Tables for
Volume B
Reciprocal space
Edited by U. Shmueli

International Tables for Crystallography (2006). Vol. B, ch. 5.2, p. 555   | 1 | 2 |

Section 5.2.11. Dispersion surfaces

A. F. Moodie,a J. M. Cowleyb and P. Goodmanc

aDepartment of Applied Physics, Royal Melbourne Institute of Technology, 124 La Trobe Street, Melbourne, Victoria 3000, Australia,bArizona State University, Box 871504, Department of Physics and Astronomy, Tempe, AZ 85287-1504, USA, and cSchool of Physics, University of Melbourne, Parkville, Australia 3052

5.2.11. Dispersion surfaces

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One of the important constructs of the Bloch-wave formalism is the dispersion surface, a plot of the permitted values of the z component of a Bloch wavevector against the component of the incident wavevector parallel to the crystal surface. The curve for a particular Bloch wave is called a branch. Thus, for fast electrons, the two-beam approximation has two branches, one for each eigenvalue, and the N-beam approximation has N.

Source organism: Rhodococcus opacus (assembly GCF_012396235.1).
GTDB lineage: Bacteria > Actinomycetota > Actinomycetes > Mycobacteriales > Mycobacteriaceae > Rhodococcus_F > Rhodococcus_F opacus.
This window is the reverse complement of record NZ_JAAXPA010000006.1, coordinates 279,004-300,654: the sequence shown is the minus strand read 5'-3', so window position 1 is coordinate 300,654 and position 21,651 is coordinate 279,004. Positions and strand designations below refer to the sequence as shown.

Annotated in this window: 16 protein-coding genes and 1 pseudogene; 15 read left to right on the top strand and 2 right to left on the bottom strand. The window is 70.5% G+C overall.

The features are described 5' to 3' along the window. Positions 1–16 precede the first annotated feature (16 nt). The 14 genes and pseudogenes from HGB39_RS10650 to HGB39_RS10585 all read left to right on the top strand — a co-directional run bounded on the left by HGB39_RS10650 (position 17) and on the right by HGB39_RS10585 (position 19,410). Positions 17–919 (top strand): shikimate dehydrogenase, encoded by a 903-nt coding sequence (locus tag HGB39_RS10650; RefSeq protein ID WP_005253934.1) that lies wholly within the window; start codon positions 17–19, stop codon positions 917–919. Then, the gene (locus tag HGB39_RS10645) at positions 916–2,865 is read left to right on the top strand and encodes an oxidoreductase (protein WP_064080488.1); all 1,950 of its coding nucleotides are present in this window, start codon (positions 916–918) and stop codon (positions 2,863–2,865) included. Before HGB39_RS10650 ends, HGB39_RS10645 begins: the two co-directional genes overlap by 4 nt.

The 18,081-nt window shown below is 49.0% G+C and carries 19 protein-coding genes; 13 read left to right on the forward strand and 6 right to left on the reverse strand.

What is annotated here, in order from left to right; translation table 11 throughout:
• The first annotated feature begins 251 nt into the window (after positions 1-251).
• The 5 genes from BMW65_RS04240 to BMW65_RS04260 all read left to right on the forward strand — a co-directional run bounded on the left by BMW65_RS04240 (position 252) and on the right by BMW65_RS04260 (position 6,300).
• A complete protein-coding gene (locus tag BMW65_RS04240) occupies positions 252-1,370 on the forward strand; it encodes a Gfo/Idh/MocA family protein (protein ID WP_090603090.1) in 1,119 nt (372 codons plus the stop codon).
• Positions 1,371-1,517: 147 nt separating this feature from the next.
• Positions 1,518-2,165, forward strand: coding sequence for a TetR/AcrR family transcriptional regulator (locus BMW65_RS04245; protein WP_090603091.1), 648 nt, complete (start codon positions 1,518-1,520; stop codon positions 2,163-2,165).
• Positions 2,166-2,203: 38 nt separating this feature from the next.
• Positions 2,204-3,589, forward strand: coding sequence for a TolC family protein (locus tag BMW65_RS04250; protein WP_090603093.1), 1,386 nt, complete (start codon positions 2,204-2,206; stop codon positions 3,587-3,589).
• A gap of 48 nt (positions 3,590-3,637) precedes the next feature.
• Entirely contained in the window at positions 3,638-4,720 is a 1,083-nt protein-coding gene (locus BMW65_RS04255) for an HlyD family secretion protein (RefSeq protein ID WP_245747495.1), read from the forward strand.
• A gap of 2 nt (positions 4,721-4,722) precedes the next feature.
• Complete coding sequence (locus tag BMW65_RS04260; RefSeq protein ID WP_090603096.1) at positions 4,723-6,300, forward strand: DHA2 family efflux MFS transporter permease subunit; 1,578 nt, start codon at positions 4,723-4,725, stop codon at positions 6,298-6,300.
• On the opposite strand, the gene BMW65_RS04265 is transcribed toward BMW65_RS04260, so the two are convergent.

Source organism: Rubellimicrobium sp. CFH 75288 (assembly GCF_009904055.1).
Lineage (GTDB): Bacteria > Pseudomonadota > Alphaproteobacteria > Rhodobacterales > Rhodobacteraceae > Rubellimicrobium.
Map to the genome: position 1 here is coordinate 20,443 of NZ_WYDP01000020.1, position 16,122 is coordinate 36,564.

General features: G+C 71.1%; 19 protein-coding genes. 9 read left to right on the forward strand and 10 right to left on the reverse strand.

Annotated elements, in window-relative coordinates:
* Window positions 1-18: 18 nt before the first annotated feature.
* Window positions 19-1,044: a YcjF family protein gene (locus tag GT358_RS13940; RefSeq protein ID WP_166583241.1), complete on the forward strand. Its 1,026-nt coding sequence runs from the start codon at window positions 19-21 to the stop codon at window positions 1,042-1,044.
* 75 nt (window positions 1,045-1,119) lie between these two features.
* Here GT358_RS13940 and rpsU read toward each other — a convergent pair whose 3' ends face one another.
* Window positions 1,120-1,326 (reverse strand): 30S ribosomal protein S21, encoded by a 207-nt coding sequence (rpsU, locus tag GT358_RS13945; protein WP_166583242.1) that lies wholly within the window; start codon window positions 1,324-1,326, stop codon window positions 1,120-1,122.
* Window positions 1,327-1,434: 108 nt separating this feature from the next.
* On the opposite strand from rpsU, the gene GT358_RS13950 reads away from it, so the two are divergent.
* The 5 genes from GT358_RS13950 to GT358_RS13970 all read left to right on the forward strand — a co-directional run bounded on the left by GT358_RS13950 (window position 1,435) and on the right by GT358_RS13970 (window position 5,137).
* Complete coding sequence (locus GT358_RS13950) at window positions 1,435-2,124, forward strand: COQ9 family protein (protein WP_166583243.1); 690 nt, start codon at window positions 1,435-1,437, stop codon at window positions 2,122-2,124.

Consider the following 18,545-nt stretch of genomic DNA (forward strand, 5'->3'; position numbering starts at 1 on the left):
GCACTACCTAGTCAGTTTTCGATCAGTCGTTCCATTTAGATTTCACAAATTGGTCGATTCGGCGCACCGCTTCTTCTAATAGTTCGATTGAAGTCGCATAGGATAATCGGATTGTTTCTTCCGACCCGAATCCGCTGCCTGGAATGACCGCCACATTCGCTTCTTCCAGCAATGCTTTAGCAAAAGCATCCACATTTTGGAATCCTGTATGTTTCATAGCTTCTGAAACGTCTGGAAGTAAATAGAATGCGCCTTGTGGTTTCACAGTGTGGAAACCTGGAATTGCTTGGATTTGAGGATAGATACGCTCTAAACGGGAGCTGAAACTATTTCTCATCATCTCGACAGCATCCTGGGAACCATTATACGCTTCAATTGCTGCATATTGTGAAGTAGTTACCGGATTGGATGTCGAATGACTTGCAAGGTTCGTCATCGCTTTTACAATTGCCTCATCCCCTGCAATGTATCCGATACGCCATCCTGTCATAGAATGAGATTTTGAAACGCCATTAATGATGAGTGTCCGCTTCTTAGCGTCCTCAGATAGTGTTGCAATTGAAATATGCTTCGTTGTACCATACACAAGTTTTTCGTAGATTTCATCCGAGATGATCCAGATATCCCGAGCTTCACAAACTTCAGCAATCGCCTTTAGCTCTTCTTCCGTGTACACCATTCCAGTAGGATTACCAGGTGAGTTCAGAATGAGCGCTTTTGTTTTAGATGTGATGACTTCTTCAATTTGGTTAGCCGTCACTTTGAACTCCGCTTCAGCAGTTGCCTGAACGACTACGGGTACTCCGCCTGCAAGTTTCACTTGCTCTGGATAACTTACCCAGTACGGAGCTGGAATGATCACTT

A detailed treatment of the extensive and powerful theory that has grown from Bethe's initial paper is to be found, for example, in Hirsch et al. (1965[link]). Apart from its fundamental importance as a theoretical tool, this formulation provides the basis for one of the most commonly used numerical techniques, the essential step being the estimation of the eigenvalues from equation ([link] [see IT C (2004[link], Section[link] )].


International Tables for Crystallography (2004). Vol. C. Mathematical, physical and chemical tables, edited by E. Prince. Dordrecht: Kluwer Academic Publishers.Google Scholar
Hirsch, P. B., Howie, A., Nicholson, R. B., Pashley, D. W. & Whelan, M. J. (1965). Electron microscopy of thin crystals. London: Butterworths.Google Scholar

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